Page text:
I’ve decided that an excellent way to spend my self-isolation time is watching light-hearted, well-written shows that have a slight edge of absurdity to fit the moment. Anything too saccharine and cheery will make me jealous. I want happy and funny, with a hint of insanity to match my now perennial mood.
For those who think laughter sounds pretty good right now, I’ve compiled a list of eight shows to watch during your solo time.
I’ve shied away from shows that get too existential like “The Good Place” and “BoJack Horseman.” My recommended shows only nod at societal darkness.
A few of these shows aren’t readily available to stream, but you can buy them for around $20 on a platform such as Amazon Prime. With theatrical movies like “The Hunt” now charging $20 to rent online, I’d argue that if you’re considering making that purchase, you’d be better off spending money on multiple hours of a high-quality comedic television season instead.
Read on for the recommendations.
And one other thing to note: A Twitter post has gone super viral recommending a Google Chrome extension that allows users to stream Netflix shows at the same time. The app is called Netflix Party. Reviews suggest it may be a bit spotty and is probably overwhelmed by the attention right now. But if you’re separated from your friends and loved ones, this service has the potential be a decent way to connect a little bit better during this time.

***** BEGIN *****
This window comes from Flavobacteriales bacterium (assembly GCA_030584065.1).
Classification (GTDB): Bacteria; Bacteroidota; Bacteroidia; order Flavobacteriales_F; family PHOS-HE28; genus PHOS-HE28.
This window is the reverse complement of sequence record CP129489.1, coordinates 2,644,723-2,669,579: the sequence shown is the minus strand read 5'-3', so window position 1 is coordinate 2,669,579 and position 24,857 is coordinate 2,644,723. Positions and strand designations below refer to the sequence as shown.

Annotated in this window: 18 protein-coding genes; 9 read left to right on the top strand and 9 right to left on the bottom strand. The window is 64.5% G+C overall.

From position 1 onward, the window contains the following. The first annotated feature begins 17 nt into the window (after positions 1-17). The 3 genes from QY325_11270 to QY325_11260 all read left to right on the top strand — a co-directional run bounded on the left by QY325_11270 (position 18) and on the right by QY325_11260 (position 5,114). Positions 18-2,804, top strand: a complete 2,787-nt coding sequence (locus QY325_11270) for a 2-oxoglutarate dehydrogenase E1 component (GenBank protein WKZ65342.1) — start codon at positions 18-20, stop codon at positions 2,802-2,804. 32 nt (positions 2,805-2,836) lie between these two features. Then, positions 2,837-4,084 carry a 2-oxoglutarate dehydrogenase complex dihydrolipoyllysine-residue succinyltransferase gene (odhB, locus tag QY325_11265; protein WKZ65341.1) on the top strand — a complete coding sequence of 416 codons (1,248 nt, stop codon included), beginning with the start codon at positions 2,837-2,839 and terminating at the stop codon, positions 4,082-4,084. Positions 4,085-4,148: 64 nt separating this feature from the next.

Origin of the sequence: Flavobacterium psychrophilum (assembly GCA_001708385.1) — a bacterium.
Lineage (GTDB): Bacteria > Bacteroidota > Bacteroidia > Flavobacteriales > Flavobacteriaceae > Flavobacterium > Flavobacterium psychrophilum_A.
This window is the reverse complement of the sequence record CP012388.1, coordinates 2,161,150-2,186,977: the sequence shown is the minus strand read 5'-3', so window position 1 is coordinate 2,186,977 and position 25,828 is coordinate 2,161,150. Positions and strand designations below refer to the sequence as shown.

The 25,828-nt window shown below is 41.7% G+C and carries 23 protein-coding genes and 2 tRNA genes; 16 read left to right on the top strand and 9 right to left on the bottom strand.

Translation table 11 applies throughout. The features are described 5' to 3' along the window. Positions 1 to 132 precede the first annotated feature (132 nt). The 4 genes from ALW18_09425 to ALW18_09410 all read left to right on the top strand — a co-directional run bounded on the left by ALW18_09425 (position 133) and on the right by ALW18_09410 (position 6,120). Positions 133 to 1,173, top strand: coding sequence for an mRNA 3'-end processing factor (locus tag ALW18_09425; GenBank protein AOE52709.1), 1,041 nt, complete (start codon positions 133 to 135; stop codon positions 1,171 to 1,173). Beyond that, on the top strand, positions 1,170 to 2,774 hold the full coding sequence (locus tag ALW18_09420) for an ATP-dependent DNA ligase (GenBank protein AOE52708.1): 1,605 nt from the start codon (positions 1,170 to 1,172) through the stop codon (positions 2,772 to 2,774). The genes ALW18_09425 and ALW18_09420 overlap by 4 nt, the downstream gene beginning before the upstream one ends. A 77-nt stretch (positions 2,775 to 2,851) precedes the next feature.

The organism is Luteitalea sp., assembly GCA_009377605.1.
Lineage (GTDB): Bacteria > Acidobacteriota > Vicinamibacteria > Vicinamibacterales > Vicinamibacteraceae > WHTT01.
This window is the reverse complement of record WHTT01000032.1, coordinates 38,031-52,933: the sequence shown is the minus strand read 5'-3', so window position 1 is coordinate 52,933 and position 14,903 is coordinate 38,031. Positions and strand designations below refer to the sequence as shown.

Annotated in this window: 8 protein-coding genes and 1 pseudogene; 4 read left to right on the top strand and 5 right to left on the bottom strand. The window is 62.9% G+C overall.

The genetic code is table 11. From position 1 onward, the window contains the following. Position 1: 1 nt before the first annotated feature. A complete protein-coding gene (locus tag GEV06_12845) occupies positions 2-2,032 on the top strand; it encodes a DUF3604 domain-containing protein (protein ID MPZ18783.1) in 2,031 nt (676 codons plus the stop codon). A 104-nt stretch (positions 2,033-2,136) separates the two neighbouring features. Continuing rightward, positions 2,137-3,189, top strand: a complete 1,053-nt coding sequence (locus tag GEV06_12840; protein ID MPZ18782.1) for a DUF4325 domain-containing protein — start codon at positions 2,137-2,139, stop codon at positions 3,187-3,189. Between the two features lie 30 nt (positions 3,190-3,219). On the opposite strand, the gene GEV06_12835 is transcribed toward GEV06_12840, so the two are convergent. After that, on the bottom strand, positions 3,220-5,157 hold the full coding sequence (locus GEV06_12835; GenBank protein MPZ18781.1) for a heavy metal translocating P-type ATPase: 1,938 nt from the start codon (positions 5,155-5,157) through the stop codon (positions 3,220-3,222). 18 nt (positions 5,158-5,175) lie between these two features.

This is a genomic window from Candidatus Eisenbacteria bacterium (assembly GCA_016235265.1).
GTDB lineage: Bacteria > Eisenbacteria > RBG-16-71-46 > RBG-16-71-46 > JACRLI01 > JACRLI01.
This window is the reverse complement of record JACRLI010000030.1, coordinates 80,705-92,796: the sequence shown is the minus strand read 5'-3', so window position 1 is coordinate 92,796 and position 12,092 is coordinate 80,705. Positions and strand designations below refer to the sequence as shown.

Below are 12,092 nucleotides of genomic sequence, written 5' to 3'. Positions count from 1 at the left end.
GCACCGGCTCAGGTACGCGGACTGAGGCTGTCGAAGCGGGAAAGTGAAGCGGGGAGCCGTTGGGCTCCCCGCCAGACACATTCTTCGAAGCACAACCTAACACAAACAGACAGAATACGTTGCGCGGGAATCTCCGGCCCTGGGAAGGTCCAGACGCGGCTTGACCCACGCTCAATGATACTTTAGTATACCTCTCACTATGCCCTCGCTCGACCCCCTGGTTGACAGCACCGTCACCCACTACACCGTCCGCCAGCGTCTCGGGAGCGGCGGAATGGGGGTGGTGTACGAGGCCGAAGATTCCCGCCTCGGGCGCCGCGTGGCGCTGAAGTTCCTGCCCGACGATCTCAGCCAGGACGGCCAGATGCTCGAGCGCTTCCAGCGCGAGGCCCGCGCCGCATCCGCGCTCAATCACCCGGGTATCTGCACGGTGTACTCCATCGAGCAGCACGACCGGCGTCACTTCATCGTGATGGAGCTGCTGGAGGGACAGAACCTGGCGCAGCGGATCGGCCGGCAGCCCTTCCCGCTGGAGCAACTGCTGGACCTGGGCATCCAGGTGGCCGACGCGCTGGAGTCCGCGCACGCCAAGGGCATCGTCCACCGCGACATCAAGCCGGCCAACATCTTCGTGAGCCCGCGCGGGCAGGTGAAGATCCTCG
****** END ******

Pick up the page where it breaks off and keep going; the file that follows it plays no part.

“Detroiters” (Comedy Central)
Premise: Two fledging ad men make janky-but-endearing commercials for local businesses. The money is never great, but it’s enough to fund their hijinks.
Setting: Contemporary Detroit
Why watch now? “Detroiters” and Tim Robinson’s other show, “I Think You Should Leave With Tim Robinson,” have made me laugh harder than any other shows in the last year. This one balances the heart of two people trying to make it in a city on the brink with comedic absurdity. That feels just right for this moment.
Runtime: 20 episodes of roughly 20 minutes
Notable Cast: Sam Richardson and Tim Robinson
“Curb Your Enthusiasm” (HBO)
Premise: Comedian Larry David plays a grumpier version of himself as he occasionally works on passion projects, but mostly uses his immense time and wealth to pick wild fights. The David character wanders the world, dishing out observational humor and social commentary while aiming to destroy anything that annoys him along the way.
Setting: Contemporary Los Angeles
Why watch now? As we all hunker down with extra care, there’s something joyous in being able to watch a cranky man of David’s age stroll around Los Angeles yelling at people over extremely trivial complaints.
Runtime: The new season is 10 episodes of roughly 35 minutes. You can jump right in, but there are also nine previous seasons.
Notable Cast: Larry David, Susie Essman, Jeff Garlin, Cheryl Hines and J.B. Smoove
“Key & Peele” (Comedy Central/Stream on Hulu)
Premise: Two sketch comedians portray various exaggerated characters. The sketches typically subvert some aspect of society.
Why watch now? “Key & Peele” was the best sketch show of the 2010s, and the humor reached a broad audience. Unlike with “Saturday Night Live,” which caters more to the news of the day, turning on an old episode of “Key & Peele” guarantees comedic material that’s still relevant. A perfect zone-out show for the moment.
Runtime: 53 episodes of roughly 21 minutes, plus a special. But you can pick and choose or watch out of order.